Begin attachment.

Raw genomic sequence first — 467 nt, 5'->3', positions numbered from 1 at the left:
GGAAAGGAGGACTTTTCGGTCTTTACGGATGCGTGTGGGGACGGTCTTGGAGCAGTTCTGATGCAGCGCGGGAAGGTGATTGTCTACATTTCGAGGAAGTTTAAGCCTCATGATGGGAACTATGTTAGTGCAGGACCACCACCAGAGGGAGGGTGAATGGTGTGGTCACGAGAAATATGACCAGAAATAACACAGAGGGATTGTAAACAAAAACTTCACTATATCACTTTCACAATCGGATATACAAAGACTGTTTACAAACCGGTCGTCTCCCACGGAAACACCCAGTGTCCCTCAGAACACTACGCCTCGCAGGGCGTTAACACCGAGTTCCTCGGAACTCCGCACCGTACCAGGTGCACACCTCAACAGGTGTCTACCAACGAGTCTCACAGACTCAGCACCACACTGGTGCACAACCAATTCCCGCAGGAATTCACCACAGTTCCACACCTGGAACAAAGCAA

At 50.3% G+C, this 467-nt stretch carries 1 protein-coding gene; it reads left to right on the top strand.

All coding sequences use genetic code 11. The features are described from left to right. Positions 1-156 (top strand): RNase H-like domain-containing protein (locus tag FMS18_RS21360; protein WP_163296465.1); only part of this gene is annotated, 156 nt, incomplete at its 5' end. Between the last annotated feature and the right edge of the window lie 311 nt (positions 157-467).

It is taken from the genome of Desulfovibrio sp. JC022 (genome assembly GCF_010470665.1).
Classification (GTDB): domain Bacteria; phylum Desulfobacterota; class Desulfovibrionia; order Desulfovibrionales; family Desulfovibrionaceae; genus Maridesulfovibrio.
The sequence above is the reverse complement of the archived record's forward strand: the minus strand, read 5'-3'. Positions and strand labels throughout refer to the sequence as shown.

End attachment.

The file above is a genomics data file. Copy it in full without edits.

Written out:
Raw genomic sequence first — 467 nt, 5'->3', positions numbered from 1 at the left:
GGAAAGGAGGACTTTTCGGTCTTTACGGATGCGTGTGGGGACGGTCTTGGAGCAGTTCTGATGCAGCGCGGGAAGGTGATTGTCTACATTTCGAGGAAGTTTAAGCCTCATGATGGGAACTATGTTAGTGCAGGACCACCACCAGAGGGAGGGTGAATGGTGTGGTCACGAGAAATATGACCAGAAATAACACAGAGGGATTGTAAACAAAAACTTCACTATATCACTTTCACAATCGGATATACAAAGACTGTTTACAAACCGGTCGTCTCCCACGGAAACACCCAGTGTCCCTCAGAACACTACGCCTCGCAGGGCGTTAACACCGAGTTCCTCGGAACTCCGCACCGTACCAGGTGCACACCTCAACAGGTGTCTACCAACGAGTCTCACAGACTCAGCACCACACTGGTGCACAACCAATTCCCGCAGGAATTCACCACAGTTCCACACCTGGAACAAAGCAA

At 50.3% G+C, this 467-nt stretch carries 1 protein-coding gene; it reads left to right on the top strand.

All coding sequences use genetic code 11. The features are described from left to right. Positions 1-156 (top strand): RNase H-like domain-containing protein (locus tag FMS18_RS21360; protein WP_163296465.1); only part of this gene is annotated, 156 nt, incomplete at its 5' end. Between the last annotated feature and the right edge of the window lie 311 nt (positions 157-467).

It is taken from the genome of Desulfovibrio sp. JC022 (genome assembly GCF_010470665.1).
Classification (GTDB): domain Bacteria; phylum Desulfobacterota; class Desulfovibrionia; order Desulfovibrionales; family Desulfovibrionaceae; genus Maridesulfovibrio.
The sequence above is the reverse complement of the archived record's forward strand: the minus strand, read 5'-3'. Positions and strand labels throughout refer to the sequence as shown.